Whose expressive life?

By Marian Godfrey

I have been thinking about the concept of the cultural rights of all individuals, and the term "expressive life" to describe one such basic cultural right, since Bill began talking and writing about this idea several years ago. This concept responds to a universal human impulse toward curiosity and the search for meaning. It opens up a welcome space for people like me who lack the talent and/or tenacity to become professional artists, but need to be in touch with our own creative impulses and to be stimulated and elated by others' craft or artistic mastery. As such, it proposes a fundamental and critically important realignment of our cultural infrastructure to place the individual, and individual creative engagement, in the center.  But I've reluctantly come to the conclusion that the term "expressive life" itself will not accomplish what Bill wants of it, which is to shed the baggage of elitist assumptions that comes with the terms "arts" and "culture," and make room for a new policy perspective.

"Expressive life" could be seen by the same naysayers we are aiming to convert as broadly encompassing any and all forms of self-expression, creative or not, and even including destructive or anti-social self-expression.  In fact, it is even more general and abstract than "arts" or "culture." And I worry that the phrase, and Bill's proposal for "'heritage' and 'voice' as subdivisions of expressive life," could simply substitute new art-world verbal codes for old ones.

A new term such as "expressive life" could work if it is seen by the people whose activities it means to describe as actually representing them--and if it is embraced and used by them first of all.  This or any term needs to pass the smell test, particularly, of the young people on whom we place so much expectation for inventing new ways of blurring the lines between art and life, and between professional and avocational cultural activity.  If the people find both the concept and the phrase resonant, then there is a chance that policy makers will, too.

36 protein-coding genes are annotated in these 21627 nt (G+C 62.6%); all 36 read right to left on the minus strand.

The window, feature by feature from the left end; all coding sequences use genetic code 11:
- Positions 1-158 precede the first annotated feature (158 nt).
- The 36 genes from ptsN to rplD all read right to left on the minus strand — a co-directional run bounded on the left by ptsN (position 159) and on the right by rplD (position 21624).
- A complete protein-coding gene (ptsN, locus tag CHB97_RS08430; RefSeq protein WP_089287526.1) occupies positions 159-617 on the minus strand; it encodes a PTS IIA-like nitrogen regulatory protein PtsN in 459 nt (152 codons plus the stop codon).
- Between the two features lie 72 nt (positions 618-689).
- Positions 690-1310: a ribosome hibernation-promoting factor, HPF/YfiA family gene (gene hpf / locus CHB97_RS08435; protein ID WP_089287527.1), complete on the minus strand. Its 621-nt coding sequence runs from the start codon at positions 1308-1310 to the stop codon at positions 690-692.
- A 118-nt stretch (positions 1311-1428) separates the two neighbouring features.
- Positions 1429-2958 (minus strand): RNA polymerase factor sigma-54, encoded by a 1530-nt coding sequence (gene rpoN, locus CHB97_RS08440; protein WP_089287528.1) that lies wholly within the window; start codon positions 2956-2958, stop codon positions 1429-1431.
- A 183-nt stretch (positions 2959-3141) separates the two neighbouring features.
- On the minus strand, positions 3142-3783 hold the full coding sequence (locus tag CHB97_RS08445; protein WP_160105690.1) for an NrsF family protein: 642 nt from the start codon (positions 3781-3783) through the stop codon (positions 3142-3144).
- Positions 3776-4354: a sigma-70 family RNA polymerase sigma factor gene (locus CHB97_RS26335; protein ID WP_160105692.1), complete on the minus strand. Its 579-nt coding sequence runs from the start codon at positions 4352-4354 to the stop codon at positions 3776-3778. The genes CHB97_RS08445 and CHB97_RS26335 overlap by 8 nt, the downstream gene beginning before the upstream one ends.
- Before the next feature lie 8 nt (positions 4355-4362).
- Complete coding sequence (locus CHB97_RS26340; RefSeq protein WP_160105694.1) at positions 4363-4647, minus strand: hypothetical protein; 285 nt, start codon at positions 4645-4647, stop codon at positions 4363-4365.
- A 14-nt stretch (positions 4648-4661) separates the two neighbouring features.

With that in mind I decided to conduct a short poll on the subject with my nieces and nephews, whose ages range between 17 and 30-something.

Here is what one of them said (in response to my use of Bill's earlier phrase, "vibrant expressive life," as my topic):

Vibrant expressive life - hmmm. As a stoic Mainer this phrase feels a little overdramatic to me. Maybe just drop the word "vibrant." Or say "creative life" instead. I do believe that everyone has creative gifts to offer, and unfortunately the circumstances of people's lives do not often support the bringing forth of these gifts. I know people who would be producing creative work if their time and energy wasn't devoted to scraping by.

I hope to offer other thoughts from other nieces and nephews in future posts.

January 24, 2010 12:50 PM | | Comments (1) |

1 Comments

I don't think "expressive life" passes the "smell test" for common use. Work life, family life, education -- these ideas are built on everyday words, and they make emotional, visceral connections to core values in our society and the basic building blocks of the American dream, things people naturally talk about every day. "Expressive" just isn't in the same category. When is the last time you were at a dinner table (with folks outside the arts sector) and people started talking passionately about "expression?" It's never happened for me. On the other hand -- work, family, health, sports, education, freedom, speech, the economy, government, business, war, religion, house repair, traffic, movies, neighborhood gossip -- those come up every day. If culture is as fundamental to society and human well being as we argue it is, why can't we find it discussed in everyday situations with everyday language? Why can't we come up with a name for it that is as immediate and visceral as "family?"

Jim

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This Conversation Are the terms "Art" and "Culture" tough enough to frame a public policy carve-out for the 21st century? Are the old familiar words, weighted with multiple meanings and unhelpful preconceptions, simply no longer useful in analysis or advocacy? In his book, Arts, Inc., Bill Ivey advances "Expressive Life" as a new, expanded policy arena - a frame sufficiently robust to stand proudly beside "Work Life," "Family Life," "Education," and "The Environment." Is Ivey on the right track, or more

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